Joeline and Steven Dean had wanted to explore downtown Edmonton at some point. They never imagined they’d be living there, indefinitely.
“The littlest one keeps asking when we’re going home,” Joeline told Global News from the lobby of a Sandman Hotel on Monday.
“There’s been a lot of tears.”
Earlier this year, the Deans, who have three children, made the decision to move to Edmonton from Courtenay, B.C., for affordability and medical reasons.
“I was telling the kids, ‘It’s going to be a great adventure. We’re going to get daddy the help he needs,'” Joeline said.
The Deans scouted the market and settled on a home in the Alberta Avenue area, north of downtown. Their realtor even drove by the front of the home before the big move to check if everything was OK, and from the sidewalk, everything seemed fine. The realtor did not check around back.
The Deans arrived in the city Friday following a two-day road trip to find a notice from Edmonton Fire Rescue Services on their front door.
“We’re like, ‘Well, no one told us about fire damage. Is it a little damage or a lot of damage?’ We go in and it’s a lot of damage,” said Joeline.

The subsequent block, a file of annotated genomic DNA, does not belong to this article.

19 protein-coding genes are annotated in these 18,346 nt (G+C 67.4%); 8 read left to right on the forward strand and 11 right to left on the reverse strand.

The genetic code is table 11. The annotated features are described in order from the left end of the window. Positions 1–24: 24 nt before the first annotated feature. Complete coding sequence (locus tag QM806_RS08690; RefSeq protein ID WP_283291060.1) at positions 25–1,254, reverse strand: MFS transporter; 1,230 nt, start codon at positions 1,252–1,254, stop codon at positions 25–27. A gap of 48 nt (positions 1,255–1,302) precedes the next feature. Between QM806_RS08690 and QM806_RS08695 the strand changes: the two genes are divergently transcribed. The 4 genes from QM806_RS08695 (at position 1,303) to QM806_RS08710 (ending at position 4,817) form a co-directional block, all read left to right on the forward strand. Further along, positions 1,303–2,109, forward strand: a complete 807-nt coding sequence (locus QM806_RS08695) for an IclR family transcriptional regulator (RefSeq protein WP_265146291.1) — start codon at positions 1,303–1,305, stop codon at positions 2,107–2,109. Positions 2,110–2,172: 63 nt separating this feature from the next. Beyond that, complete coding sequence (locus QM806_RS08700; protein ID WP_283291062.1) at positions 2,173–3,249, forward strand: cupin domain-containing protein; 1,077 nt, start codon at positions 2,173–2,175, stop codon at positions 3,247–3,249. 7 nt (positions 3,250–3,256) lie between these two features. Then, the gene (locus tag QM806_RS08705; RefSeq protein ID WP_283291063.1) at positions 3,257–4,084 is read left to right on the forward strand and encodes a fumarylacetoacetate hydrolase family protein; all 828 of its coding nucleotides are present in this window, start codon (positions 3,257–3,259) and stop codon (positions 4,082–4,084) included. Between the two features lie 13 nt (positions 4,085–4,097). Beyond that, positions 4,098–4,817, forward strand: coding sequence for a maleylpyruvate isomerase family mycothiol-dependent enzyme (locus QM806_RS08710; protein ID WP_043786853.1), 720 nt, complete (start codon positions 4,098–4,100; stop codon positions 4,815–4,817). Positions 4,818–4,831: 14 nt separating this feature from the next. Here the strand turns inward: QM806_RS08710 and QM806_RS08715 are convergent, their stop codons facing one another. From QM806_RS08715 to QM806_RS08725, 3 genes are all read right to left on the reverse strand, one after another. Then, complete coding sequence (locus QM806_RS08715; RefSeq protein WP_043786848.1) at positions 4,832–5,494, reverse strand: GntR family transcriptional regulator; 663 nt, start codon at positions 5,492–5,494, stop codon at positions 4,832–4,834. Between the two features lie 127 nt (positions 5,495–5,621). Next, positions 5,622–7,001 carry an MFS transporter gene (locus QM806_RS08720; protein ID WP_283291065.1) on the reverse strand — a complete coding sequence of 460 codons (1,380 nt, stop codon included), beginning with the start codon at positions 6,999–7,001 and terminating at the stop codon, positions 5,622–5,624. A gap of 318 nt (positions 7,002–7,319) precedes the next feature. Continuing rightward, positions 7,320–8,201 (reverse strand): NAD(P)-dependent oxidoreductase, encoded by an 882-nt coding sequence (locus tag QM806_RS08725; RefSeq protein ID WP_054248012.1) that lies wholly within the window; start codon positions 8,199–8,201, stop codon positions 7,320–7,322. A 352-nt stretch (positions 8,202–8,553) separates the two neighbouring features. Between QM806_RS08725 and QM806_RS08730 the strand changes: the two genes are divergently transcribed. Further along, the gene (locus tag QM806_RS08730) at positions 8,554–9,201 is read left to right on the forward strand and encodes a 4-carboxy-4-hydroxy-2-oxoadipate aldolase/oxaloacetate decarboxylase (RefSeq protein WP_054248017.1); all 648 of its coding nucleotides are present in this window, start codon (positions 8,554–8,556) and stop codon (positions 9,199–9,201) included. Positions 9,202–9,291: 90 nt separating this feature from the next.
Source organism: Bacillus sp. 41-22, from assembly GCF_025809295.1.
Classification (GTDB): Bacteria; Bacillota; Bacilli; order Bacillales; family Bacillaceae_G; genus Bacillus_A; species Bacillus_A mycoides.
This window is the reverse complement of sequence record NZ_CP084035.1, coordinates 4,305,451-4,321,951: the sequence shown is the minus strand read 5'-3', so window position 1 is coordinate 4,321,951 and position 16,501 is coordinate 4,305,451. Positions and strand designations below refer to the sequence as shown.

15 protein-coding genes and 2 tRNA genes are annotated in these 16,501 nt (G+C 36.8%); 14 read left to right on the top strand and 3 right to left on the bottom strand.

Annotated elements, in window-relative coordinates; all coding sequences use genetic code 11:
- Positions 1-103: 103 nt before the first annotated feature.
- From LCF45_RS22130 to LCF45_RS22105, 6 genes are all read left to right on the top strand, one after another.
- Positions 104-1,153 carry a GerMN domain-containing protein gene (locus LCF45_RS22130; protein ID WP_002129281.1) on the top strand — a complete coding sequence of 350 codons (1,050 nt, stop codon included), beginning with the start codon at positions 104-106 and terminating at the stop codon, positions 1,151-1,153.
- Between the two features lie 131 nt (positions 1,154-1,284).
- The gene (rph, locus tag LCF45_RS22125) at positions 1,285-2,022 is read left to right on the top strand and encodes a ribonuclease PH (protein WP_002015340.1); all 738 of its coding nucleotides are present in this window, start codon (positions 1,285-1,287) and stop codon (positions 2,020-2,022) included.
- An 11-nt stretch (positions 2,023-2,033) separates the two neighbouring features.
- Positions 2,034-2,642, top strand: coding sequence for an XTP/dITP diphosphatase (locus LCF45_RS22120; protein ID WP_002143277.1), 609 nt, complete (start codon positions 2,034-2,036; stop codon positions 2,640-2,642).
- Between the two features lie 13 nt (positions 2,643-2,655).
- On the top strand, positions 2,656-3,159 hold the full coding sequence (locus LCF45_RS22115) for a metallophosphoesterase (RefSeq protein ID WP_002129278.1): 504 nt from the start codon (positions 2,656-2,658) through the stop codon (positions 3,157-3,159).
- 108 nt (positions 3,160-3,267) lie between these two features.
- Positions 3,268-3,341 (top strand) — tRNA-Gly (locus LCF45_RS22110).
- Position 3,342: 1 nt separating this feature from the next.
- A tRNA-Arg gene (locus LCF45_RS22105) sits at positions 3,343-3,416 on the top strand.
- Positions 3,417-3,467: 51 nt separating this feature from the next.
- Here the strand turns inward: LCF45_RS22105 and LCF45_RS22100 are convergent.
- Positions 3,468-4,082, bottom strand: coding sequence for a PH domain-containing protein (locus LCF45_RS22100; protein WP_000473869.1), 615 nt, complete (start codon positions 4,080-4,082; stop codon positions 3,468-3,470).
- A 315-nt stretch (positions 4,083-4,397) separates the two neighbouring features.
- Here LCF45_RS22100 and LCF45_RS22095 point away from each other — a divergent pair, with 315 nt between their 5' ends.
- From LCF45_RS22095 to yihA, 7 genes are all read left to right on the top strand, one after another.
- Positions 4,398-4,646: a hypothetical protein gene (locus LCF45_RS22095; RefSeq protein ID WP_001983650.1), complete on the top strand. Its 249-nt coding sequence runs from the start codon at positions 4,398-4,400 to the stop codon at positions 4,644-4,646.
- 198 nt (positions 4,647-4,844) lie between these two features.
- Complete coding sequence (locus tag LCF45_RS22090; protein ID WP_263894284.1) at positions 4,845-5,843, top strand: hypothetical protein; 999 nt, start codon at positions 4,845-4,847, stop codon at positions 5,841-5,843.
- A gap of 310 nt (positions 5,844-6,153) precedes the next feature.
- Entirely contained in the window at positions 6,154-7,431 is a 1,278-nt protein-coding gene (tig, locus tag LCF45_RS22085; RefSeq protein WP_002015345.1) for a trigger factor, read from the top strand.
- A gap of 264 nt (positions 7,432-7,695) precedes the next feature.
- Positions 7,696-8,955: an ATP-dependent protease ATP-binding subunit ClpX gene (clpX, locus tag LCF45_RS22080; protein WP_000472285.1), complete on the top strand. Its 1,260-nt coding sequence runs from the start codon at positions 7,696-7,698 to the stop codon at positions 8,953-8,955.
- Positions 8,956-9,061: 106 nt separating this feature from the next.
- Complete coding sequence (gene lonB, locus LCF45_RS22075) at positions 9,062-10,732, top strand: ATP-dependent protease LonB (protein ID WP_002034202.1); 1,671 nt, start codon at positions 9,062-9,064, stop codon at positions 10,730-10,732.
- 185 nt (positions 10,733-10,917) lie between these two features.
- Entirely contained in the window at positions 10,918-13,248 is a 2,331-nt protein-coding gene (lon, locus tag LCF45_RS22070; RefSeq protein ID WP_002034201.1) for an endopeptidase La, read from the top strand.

“The kitchen is gone. There’s water damage in the bathroom because a pipe burst. What was supposed to be our son’s bedroom is gone.”
EFRS said it was called to extinguish a fire at the same property on Nov. 11. An investigation found it started in a shed behind the home and spread.
In a statement to Global News, a spokesperson for EFRS said it “was unable to track down the owners of the home as they were not yet listed in the system.”
With their home in unlivable condition, the Deans checked their kids and pets into a hotel while they figure out what to do next. Their hope is to find a place to rent while their insurance company decides whether the house needs to be repaired or rebuilt.
“(We need a place) big enough that we can get our animals into proper homes so they’re not living on top of each other,” said Joeline.
“(And so we’re) not eating out all the time,” Steven remarked.
Steven, 41, said he has to watch how much sodium he ingests because of his heart condition and pacemaker.
“That’s why we moved here because B.C. flat out told me they couldn’t help me with my heart condition,” he said.
The Deans said they have been comforted by community outreach since Friday, but they can’t help but feel guilty. They promised their kids an adventure, but this one has been no fun.
“I’m just hoping something hugely positive will come from all of it,” Steven said.